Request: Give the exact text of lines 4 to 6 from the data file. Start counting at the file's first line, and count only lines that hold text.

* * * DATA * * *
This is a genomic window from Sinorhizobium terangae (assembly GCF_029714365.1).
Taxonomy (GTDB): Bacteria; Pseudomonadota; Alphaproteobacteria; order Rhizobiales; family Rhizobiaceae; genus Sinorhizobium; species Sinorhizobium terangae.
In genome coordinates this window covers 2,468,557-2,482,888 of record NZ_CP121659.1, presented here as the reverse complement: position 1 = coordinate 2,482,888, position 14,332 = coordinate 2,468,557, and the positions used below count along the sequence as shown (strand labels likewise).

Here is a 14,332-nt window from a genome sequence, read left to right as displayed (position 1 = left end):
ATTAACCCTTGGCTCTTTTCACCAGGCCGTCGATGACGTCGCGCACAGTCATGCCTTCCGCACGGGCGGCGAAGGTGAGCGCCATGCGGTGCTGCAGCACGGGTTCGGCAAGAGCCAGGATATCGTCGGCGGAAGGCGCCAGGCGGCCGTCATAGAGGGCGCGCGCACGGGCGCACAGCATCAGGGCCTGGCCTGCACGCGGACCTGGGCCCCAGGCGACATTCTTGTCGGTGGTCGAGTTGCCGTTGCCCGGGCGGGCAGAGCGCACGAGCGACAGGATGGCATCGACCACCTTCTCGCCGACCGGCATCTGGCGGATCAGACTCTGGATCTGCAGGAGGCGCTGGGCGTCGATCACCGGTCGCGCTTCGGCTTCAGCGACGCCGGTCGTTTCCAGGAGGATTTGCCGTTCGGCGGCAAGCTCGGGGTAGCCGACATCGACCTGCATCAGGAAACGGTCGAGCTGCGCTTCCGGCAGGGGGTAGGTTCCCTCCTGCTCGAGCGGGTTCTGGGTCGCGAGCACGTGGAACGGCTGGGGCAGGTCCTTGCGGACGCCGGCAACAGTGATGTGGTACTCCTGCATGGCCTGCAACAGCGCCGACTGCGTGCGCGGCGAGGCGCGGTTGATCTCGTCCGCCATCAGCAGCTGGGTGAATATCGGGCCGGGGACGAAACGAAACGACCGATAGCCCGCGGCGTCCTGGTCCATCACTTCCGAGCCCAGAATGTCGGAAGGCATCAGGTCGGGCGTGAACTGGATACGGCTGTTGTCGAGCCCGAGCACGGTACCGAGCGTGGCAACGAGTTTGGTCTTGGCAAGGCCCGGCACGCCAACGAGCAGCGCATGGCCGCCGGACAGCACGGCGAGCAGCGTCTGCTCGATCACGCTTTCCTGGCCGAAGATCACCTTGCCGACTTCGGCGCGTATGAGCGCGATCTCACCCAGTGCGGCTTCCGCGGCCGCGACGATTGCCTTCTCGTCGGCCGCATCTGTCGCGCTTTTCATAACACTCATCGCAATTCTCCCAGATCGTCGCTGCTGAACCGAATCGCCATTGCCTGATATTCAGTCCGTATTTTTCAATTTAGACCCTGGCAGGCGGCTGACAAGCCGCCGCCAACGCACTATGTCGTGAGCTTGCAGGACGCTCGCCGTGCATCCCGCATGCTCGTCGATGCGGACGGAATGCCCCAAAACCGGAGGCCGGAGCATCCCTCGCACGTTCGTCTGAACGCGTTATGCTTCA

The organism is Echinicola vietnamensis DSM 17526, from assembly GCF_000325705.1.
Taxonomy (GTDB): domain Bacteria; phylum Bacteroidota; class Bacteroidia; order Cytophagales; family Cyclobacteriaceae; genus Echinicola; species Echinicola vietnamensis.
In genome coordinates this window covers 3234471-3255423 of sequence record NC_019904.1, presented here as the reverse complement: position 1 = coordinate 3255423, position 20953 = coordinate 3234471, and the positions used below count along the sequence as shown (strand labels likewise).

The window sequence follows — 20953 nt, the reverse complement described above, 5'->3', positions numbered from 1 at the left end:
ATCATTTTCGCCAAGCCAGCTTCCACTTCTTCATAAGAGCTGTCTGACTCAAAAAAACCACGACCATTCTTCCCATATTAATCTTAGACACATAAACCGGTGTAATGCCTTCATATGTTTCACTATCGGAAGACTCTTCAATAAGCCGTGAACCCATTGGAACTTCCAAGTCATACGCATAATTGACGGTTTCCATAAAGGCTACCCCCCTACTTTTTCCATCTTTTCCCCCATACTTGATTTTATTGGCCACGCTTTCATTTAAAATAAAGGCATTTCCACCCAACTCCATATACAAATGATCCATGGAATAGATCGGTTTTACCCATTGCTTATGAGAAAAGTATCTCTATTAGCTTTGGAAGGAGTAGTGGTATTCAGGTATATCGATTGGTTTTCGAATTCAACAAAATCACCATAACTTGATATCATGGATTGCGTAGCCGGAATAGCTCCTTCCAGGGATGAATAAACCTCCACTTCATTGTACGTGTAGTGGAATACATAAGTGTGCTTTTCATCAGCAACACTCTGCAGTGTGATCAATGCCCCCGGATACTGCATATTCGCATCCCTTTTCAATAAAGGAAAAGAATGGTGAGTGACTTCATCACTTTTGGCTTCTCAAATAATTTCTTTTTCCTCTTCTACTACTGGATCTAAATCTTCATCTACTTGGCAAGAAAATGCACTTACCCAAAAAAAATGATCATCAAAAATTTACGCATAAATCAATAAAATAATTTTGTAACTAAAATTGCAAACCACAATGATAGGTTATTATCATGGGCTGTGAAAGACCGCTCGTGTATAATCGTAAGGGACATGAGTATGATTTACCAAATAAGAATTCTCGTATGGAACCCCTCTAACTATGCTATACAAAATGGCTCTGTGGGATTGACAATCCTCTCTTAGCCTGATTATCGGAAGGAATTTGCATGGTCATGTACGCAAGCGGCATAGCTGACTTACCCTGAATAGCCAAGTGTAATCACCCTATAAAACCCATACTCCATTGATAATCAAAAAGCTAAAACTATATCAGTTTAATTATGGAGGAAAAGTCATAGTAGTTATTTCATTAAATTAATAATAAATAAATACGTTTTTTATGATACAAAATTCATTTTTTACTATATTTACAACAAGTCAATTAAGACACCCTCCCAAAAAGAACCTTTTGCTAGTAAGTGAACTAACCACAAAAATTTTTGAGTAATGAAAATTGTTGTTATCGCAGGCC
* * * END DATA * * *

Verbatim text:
Here is a 14,332-nt window from a genome sequence, read left to right as displayed (position 1 = left end):
ATTAACCCTTGGCTCTTTTCACCAGGCCGTCGATGACGTCGCGCACAGTCATGCCTTCCGCACGGGCGGCGAAGGTGAGCGCCATGCGGTGCTGCAGCACGGGTTCGGCAAGAGCCAGGATATCGTCGGCGGAAGGCGCCAGGCGGCCGTCATAGAGGGCGCGCGCACGGGCGCACAGCATCAGGGCCTGGCCTGCACGCGGACCTGGGCCCCAGGCGACATTCTTGTCGGTGGTCGAGTTGCCGTTGCCCGGGCGGGCAGAGCGCACGAGCGACAGGATGGCATCGACCACCTTCTCGCCGACCGGCATCTGGCGGATCAGACTCTGGATCTGCAGGAGGCGCTGGGCGTCGATCACCGGTCGCGCTTCGGCTTCAGCGACGCCGGTCGTTTCCAGGAGGATTTGCCGTTCGGCGGCAAGCTCGGGGTAGCCGACATCGACCTGCATCAGGAAACGGTCGAGCTGCGCTTCCGGCAGGGGGTAGGTTCCCTCCTGCTCGAGCGGGTTCTGGGTCGCGAGCACGTGGAACGGCTGGGGCAGGTCCTTGCGGACGCCGGCAACAGTGATGTGGTACTCCTGCATGGCCTGCAACAGCGCCGACTGCGTGCGCGGCGAGGCGCGGTTGATCTCGTCCGCCATCAGCAGCTGGGTGAATATCGGGCCGGGGACGAAACGAAACGACCGATAGCCCGCGGCGTCCTGGTCCATCACTTCCGAGCCCAGAATGTCGGAAGGCATCAGGTCGGGCGTGAACTGGATACGGCTGTTGTCGAGCCCGAGCACGGTACCGAGCGTGGCAACGAGTTTGGTCTTGGCAAGGCCCGGCACGCCAACGAGCAGCGCATGGCCGCCGGACAGCACGGCGAGCAGCGTCTGCTCGATCACGCTTTCCTGGCCGAAGATCACCTTGCCGACTTCGGCGCGTATGAGCGCGATCTCACCCAGTGCGGCTTCCGCGGCCGCGACGATTGCCTTCTCGTCGGCCGCATCTGTCGCGCTTTTCATAACACTCATCGCAATTCTCCCAGATCGTCGCTGCTGAACCGAATCGCCATTGCCTGATATTCAGTCCGTATTTTTCAATTTAGACCCTGGCAGGCGGCTGACAAGCCGCCGCCAACGCACTATGTCGTGAGCTTGCAGGACGCTCGCCGTGCATCCCGCATGCTCGTCGATGCGGACGGAATGCCCCAAAACCGGAGGCCGGAGCATCCCTCGCACGTTCGTCTGAACGCGTTATGCTTCA

The organism is Echinicola vietnamensis DSM 17526, from assembly GCF_000325705.1.